Thursday, June 09, 2005

Good news for the Double Door. The owners of the Wicker Park music venue and its landlord struck a deal to keep the place open. Throngs turned up in court today in support of the club as they were about to start the trial over the lease dispute. The Double Door web site has more details, but the short version is that the landlord claimed that the tenants didn't provide proper notice to renew their lease. The Double Door claimed that they had done so and that the landlord was just trying to force them out to replace them with a chain retail store. The Tribune has the full story.

Others will trot out names like Liz Phair, the Smashing Pumpkins and the Rolling Stones as proof of what an important institution it is, but my own list of highlights for the club skews more towards the obscure, which is why it's important to have clubs with capacity for a few hundred. Some life-affirming performances I've seen there:

New Bomb Turks
Magnetic Fields
Detroit Cobras
You Am I

It was also one of the locations in High Fidelity, a movie about obsessive love of music. Lounge Ax, where another scene was filmed, has closed since the movie was shot six years ago. I'd hate to see the list of closed venues grow.

Thursday, June 02, 2005

It's time for another post-WLUW-fund-drive CD review round-up. As much as I love the station, I still don't like to listen to the fund-raising blather, which in some cases is even more boring than the usual DJ blather.

The Kaiser Chiefs are another '80s post-punk influenced band, sounding vaguely like Gang of Four, XTC, etc. Their debut Employment gets off to a raucous start with "Every Day I Love You Less and Less." But there's so much filler that it doesn't bode well for a long-term career.

When I reviewed Madeline Peyroux's debut Dreamland in 1996, I commented that a chanteuse was a welcome change of pace after too many divas.  These days, Celine is too busy working Vegas and Whitney is too busy working rehab for either to be dominating the charts, but in the American Idol era, vocal subtlety is still an underappreciated art. Peyroux's new disc Careless Love mines the same Billie Holiday territory as Dreamland, to the point that I really wonder why she needed eight years to issue a follow-up. I can only guess that it took the popularity of Norah Jones to resuscitate label interest in genre, which makes the album feel like more of a lifestyle accessory than music.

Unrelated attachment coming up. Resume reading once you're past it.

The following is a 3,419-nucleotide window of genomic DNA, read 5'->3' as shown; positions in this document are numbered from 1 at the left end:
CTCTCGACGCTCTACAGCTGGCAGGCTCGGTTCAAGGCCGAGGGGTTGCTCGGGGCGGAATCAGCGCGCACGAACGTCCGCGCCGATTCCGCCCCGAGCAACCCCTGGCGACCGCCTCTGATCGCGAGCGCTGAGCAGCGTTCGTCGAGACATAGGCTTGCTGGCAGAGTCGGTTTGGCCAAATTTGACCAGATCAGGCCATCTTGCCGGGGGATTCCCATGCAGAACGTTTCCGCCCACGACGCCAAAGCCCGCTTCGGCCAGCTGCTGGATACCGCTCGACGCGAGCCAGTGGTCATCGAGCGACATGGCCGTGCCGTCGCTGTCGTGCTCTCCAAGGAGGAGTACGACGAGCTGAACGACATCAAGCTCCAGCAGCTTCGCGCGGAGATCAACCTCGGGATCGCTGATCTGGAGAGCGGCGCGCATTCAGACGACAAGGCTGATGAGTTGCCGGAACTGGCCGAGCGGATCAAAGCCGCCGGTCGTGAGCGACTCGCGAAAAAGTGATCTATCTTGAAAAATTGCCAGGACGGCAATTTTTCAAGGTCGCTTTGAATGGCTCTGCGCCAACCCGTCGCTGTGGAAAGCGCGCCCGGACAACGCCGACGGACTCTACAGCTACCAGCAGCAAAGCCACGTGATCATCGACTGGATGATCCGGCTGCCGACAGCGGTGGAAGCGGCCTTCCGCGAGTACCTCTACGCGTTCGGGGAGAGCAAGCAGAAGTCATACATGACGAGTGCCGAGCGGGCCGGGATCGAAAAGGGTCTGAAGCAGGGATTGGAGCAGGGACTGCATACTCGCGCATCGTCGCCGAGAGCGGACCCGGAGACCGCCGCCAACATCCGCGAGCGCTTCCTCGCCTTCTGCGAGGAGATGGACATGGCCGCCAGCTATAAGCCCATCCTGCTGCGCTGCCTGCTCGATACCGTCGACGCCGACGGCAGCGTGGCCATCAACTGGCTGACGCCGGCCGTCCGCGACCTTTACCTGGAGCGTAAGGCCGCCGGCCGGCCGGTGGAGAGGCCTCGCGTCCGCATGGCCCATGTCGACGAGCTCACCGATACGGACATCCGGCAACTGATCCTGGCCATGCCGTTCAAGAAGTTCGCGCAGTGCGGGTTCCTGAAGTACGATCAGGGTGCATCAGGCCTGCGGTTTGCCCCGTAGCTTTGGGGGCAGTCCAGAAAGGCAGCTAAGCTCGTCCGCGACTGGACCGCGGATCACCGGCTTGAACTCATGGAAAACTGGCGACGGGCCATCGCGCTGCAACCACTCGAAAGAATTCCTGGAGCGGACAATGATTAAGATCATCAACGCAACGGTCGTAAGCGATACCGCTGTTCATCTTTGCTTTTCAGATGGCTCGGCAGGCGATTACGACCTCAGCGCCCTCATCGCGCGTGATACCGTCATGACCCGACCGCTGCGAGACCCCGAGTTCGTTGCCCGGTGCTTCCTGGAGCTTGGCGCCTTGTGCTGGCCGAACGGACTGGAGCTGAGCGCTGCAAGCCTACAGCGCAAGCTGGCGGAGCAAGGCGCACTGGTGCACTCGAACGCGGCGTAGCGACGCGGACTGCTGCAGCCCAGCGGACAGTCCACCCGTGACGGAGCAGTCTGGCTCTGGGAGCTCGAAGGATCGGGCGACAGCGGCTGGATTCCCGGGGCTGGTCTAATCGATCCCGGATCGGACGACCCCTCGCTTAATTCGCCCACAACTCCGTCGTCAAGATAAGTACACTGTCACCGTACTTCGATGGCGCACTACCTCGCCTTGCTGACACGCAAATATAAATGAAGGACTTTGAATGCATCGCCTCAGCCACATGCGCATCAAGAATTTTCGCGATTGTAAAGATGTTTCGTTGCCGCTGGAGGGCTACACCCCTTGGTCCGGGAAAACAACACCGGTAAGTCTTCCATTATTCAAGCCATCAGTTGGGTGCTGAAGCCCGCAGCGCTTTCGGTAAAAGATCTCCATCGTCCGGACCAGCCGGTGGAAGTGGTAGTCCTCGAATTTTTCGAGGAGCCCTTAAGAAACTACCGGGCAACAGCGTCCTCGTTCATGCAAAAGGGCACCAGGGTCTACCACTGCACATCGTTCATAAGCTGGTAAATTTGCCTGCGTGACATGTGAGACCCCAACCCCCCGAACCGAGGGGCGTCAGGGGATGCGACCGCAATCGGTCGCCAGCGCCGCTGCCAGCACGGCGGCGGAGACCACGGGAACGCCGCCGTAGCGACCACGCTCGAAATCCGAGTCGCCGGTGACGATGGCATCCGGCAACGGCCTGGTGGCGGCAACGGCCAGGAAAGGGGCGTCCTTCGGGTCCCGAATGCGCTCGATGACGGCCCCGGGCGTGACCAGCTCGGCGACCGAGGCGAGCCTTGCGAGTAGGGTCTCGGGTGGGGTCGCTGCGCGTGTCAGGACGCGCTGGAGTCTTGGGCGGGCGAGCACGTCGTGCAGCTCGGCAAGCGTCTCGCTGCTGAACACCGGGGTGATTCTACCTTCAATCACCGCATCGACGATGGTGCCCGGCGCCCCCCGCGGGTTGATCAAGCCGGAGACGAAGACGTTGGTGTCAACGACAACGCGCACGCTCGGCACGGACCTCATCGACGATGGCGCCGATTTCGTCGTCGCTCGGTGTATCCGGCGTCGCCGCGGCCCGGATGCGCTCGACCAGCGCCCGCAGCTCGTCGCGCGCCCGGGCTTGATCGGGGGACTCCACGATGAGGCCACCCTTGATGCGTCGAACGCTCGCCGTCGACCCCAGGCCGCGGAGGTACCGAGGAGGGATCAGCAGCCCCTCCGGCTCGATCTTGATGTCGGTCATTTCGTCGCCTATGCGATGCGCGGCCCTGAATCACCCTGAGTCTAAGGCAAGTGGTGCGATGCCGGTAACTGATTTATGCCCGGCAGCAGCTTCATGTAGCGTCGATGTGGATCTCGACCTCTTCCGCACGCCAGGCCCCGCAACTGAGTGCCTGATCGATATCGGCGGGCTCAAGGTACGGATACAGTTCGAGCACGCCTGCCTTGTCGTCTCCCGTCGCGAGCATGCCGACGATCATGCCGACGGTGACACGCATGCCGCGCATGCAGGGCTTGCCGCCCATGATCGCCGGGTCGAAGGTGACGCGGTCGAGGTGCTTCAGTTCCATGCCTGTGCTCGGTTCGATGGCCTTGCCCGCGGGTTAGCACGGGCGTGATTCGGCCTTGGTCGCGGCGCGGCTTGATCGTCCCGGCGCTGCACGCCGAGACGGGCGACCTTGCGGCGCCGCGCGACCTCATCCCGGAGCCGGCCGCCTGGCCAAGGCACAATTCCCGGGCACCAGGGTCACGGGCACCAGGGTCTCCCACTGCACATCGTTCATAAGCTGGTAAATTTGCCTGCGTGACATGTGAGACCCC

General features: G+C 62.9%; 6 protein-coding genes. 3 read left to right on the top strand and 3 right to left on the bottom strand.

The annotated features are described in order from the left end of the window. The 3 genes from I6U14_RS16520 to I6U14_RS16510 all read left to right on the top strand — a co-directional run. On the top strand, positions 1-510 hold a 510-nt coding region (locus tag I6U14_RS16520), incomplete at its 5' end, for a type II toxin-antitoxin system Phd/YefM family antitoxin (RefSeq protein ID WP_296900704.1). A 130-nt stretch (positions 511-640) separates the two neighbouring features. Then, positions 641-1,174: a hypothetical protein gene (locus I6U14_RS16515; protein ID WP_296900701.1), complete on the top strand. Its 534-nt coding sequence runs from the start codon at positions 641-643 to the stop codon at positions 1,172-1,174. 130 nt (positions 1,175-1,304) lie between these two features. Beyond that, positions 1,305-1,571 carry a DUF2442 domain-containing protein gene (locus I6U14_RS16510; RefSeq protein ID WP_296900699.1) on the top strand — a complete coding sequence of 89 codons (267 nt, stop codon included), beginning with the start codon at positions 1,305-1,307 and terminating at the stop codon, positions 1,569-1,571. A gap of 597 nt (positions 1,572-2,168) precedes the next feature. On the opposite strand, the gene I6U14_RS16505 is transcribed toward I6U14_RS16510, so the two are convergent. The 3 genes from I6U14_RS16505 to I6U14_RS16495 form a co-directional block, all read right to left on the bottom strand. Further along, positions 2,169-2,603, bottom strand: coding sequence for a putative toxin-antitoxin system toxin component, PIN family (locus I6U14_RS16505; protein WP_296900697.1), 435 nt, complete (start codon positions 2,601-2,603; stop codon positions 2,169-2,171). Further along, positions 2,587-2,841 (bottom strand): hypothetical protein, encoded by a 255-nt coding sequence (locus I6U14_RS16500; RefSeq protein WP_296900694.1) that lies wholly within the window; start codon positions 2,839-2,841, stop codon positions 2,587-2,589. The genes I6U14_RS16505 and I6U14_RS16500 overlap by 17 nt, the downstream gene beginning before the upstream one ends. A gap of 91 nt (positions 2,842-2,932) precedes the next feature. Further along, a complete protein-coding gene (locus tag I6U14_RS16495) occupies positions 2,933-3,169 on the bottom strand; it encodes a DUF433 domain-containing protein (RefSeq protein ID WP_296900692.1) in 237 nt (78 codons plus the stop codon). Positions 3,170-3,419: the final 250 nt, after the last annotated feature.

The best thing I've heard lately is Petra Haden Sings: The Who Sell Out.  The title says exactly what it is, but it must be heard to be believed. Recorded over several years on an 8-track deck, Haden sings the album in its entirety a cappella, including the instrumental parts. She even recreates the original album art, replicating the scenes of each of the band members. The results are amusing, fascinating and beautiful. The arrangement makes the lyrics more distinct. Haden's concept draws attention to what an ambitious, original and half-ludicrous idea the original was: an album that includes commercials. The highlight is "I Can See For Miles," which, along with the Police's "Every Breath You Take," is one of the loveliest songs about stalking ever written.